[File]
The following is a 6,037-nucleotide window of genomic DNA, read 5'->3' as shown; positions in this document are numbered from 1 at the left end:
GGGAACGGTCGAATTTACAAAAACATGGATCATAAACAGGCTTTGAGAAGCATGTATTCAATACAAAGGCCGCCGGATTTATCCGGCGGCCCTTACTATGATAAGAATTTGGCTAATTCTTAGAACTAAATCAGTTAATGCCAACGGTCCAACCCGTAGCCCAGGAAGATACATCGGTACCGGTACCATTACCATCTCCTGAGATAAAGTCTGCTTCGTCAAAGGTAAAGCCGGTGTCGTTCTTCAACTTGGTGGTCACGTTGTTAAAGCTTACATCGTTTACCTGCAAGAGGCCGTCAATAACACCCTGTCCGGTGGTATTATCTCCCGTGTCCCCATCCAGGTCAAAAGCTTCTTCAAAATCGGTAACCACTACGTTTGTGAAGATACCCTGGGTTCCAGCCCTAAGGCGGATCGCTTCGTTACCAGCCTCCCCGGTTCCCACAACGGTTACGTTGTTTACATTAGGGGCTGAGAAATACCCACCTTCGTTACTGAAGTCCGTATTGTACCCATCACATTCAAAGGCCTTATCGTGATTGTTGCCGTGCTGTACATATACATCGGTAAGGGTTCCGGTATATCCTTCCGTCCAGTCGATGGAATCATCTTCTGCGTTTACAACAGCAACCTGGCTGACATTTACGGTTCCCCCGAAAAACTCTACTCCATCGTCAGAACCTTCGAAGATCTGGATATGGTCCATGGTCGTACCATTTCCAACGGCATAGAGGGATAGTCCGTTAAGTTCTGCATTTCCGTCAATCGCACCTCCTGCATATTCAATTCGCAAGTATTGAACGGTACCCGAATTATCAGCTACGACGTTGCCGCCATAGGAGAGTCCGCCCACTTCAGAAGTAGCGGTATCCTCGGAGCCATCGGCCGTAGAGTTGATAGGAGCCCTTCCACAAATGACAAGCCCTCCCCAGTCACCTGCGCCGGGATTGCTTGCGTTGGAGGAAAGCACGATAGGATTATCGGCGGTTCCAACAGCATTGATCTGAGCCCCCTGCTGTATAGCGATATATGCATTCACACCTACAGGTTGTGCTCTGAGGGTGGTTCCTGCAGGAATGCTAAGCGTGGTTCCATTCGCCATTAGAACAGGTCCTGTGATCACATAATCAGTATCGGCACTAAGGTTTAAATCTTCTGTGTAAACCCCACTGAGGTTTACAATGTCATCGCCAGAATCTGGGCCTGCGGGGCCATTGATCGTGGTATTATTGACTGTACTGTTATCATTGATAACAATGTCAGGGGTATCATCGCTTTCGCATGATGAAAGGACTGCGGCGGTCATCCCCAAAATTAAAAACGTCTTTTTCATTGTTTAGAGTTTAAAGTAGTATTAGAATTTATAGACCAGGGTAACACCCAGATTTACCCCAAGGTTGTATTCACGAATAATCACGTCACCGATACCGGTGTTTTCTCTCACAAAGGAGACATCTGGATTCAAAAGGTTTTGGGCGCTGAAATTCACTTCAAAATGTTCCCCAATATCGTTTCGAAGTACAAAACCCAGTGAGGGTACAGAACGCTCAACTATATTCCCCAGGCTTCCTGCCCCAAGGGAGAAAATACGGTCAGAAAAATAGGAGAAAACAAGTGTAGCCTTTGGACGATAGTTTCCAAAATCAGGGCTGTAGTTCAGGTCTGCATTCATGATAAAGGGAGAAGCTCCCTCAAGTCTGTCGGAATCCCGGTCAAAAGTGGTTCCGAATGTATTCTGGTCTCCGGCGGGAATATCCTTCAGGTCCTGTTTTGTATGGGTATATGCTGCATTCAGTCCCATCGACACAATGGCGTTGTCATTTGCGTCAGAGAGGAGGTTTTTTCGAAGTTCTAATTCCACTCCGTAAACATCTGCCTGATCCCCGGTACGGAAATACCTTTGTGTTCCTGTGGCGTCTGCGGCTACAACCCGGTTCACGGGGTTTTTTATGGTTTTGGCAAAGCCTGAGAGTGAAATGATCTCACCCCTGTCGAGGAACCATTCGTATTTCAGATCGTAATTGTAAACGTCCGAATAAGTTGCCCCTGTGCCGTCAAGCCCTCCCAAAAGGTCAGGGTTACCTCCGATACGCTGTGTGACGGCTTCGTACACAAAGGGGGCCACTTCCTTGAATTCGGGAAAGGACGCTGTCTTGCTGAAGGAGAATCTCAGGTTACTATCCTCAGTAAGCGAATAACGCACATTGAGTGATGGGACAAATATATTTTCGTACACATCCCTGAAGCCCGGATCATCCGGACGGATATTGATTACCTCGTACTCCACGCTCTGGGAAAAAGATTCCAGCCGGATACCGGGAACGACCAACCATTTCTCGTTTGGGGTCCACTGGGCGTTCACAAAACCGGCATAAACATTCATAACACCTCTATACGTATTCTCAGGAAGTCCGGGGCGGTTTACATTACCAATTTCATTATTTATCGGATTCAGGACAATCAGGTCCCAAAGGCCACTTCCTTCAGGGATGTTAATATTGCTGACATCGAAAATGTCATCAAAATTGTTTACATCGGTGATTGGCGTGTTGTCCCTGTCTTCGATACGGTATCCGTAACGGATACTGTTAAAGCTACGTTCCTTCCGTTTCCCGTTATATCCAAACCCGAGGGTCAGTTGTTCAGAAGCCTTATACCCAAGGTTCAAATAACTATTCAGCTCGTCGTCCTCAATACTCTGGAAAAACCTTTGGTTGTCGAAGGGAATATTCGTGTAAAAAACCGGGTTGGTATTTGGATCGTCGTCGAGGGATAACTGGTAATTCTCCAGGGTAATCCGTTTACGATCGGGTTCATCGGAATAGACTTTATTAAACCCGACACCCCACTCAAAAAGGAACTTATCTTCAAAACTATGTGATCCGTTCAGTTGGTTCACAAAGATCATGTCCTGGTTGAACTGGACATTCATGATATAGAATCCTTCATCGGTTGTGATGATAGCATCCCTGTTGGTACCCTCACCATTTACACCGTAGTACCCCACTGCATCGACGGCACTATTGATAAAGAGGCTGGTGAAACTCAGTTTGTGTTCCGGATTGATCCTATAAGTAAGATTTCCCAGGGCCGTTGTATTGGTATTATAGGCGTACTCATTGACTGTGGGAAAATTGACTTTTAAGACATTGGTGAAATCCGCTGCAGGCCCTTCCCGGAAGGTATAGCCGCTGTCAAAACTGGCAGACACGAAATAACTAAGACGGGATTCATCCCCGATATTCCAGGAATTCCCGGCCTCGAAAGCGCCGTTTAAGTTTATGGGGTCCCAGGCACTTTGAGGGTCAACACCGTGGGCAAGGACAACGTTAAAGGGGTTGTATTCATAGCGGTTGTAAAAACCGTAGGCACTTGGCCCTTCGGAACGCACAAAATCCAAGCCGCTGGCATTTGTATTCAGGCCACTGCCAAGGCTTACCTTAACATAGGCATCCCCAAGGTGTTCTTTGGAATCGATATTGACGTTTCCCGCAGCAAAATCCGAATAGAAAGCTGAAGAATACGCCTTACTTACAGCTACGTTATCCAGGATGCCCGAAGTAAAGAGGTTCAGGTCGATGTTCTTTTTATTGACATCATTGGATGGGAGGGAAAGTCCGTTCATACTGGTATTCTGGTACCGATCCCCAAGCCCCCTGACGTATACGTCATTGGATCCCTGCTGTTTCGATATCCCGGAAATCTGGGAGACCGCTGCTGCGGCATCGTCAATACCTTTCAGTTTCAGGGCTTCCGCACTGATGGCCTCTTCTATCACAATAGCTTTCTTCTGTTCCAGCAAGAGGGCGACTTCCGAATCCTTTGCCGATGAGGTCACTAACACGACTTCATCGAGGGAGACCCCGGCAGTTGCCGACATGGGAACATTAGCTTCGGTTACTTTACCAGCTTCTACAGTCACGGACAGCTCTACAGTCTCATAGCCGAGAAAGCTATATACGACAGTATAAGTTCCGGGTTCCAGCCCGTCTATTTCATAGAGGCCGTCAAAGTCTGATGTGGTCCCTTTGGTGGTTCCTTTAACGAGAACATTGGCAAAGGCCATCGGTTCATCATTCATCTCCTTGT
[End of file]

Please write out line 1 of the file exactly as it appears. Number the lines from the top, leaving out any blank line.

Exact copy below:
The following is a 6,037-nucleotide window of genomic DNA, read 5'->3' as shown; positions in this document are numbered from 1 at the left end: